Metaphysics is a broad area of philosophy marked out by two types of inquiry. The first aims to be the most general investigation possible into the nature of reality: are there principles applying to everything that is real, to all that is? – if we abstract from the particular nature of existing things that which distinguishes them from each other, what can we know about them merely in virtue of the fact that they exist? The second type of inquiry seeks to uncover what is ultimately real, frequently offering answers in sharp contrast to our everyday experience of the world.

Understood in terms of these two questions, metaphysics is very closely related to ontology, which is usually taken to involve both ‘what is existence (being)?’ and ‘what (fundamentally distinct) types of thing exist? The two questions are not the same, since someone quite unworried by the possibility that the world might really be otherwise than it appears (and therefore regarding the second investigation as a completely trivial one) might still be engaged by the question of whether there were any general truths applicable to all existing things. But although different, the questions are related: one might well expect a philosopher’s answer to the first to provide at least the underpinnings of their answer to the second.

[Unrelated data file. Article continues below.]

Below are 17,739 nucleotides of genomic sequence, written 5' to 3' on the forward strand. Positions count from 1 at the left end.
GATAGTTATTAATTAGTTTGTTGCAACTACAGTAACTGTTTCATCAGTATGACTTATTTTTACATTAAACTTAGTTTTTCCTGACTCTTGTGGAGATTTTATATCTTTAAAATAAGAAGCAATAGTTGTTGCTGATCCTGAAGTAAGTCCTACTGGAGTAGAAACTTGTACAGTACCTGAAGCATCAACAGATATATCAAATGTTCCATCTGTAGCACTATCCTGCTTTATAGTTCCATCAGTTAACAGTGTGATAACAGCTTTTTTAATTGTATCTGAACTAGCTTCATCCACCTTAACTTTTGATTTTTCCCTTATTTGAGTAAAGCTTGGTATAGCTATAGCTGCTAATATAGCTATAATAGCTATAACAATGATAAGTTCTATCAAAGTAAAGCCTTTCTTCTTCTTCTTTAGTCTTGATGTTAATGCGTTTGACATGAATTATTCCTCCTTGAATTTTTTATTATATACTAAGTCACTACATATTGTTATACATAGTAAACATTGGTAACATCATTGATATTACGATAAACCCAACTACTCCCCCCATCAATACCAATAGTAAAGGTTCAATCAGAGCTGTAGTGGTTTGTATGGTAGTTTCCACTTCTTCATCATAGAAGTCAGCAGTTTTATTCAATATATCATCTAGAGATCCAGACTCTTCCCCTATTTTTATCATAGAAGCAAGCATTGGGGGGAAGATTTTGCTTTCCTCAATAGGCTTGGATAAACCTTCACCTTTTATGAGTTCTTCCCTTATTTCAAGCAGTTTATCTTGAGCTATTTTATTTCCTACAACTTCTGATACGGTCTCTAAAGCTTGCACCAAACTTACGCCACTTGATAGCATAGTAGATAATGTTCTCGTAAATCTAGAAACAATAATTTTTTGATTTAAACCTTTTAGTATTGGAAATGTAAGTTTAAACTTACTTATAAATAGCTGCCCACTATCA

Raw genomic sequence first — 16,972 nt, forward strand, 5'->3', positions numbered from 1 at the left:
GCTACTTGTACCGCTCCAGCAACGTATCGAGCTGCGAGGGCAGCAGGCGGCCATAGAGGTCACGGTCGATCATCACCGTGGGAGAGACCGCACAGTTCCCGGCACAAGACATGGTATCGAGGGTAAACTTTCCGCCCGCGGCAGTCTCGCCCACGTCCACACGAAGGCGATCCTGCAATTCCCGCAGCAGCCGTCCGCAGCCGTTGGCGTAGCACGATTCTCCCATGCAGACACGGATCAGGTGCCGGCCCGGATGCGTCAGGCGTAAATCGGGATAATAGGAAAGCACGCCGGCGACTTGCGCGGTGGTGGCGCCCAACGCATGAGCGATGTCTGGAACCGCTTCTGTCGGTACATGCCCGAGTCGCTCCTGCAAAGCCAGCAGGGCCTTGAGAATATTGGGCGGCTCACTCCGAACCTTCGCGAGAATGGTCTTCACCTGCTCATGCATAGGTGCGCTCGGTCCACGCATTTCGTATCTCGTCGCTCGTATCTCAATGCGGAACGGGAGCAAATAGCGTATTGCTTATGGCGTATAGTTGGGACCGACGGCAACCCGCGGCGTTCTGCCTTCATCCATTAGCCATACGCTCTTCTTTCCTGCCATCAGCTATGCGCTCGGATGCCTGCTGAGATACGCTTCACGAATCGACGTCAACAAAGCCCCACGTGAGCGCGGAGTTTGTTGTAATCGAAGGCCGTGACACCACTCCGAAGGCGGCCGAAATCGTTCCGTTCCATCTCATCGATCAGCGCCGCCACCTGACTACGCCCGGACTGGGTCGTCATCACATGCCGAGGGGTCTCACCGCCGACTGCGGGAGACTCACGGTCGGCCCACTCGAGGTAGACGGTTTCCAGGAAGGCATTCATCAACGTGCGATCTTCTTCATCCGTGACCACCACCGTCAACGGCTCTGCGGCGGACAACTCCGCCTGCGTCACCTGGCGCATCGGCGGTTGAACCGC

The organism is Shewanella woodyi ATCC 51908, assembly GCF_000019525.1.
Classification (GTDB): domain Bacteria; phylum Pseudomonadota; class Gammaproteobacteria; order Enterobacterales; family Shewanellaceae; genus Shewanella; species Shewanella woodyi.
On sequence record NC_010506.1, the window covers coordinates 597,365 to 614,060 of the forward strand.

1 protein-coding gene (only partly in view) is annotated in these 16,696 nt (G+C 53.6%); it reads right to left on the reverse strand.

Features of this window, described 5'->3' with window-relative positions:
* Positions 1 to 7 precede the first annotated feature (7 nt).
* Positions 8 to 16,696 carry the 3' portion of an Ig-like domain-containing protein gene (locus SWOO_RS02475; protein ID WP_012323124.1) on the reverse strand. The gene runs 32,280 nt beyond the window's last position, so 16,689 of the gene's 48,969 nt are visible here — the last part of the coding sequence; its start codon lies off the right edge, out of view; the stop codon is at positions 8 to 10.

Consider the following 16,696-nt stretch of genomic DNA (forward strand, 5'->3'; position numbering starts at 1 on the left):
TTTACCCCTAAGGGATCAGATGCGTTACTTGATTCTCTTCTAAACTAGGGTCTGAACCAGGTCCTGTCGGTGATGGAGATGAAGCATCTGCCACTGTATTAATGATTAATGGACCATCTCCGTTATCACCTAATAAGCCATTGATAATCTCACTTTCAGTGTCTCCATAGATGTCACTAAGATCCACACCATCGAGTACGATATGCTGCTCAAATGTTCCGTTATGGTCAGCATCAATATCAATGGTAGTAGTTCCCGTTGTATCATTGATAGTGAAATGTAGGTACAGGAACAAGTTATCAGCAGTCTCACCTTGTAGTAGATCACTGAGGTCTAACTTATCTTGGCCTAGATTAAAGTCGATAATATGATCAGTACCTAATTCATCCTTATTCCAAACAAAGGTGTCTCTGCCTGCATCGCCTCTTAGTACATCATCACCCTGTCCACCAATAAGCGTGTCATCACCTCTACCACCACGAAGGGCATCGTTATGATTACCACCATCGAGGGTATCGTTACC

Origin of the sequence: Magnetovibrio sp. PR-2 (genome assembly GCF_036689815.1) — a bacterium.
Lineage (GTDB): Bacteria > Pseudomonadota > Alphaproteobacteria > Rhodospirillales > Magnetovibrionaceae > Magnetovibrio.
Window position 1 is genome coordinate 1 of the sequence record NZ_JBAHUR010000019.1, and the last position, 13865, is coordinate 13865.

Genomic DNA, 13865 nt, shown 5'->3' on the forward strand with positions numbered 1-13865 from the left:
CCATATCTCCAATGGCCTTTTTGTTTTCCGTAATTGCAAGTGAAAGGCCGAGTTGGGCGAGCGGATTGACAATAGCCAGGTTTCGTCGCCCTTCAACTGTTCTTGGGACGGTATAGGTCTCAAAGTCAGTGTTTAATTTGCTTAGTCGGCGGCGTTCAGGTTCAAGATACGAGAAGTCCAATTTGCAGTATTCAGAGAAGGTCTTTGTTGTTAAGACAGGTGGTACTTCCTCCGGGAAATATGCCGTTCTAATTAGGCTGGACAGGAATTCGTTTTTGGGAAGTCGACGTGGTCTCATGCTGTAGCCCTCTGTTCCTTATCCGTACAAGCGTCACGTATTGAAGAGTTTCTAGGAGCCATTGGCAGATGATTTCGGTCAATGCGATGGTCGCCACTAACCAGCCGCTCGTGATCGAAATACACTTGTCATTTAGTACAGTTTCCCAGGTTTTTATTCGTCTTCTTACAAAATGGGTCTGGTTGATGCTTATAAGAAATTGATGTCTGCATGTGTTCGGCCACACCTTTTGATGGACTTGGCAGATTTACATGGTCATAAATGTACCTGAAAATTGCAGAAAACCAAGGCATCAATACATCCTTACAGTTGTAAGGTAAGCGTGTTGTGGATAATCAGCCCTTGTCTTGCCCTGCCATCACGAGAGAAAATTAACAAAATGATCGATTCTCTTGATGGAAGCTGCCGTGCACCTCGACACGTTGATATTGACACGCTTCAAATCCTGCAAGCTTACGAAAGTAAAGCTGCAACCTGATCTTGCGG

Aristotle proposed the first of these investigations. He called it ‘first philosophy’, sometimes also ‘the science of being’ (more-or-less what ‘ontology’ means); but at some point in antiquity his writings on the topic came to be known as the ‘metaphysics’ – from the Greek for ‘after natural things’, that is, what comes after the study of nature. This is as much as we know of the origin of the word (see Aristotle §11 and following). Any attempt on either question will find itself using, and investigating, the concepts of being and existence (see Being; Existence). It will then be natural to ask whether there are any further, more detailed classifications under which everything real falls, and a positive answer to this question brings us to a doctrine of categories (see Categories).

The historical picture here is complex, however. The two main exponents of such a doctrine are Aristotle and Kant. In Aristotle’s case it is unclear whether he saw it as a doctrine about things and their basic properties or about language and its basic predicates; whereas Kant quite explicitly used his categories as features of our way of thinking, and so applied them only to things as they appear to us, not as they really or ultimately are (see Kant, I.). Following on from Kant, Hegel consciously gave his categories both roles, and arranged his answer to the other metaphysical question (about the true underlying nature of reality) so as to make this possible (see Hegel, G.W.F.).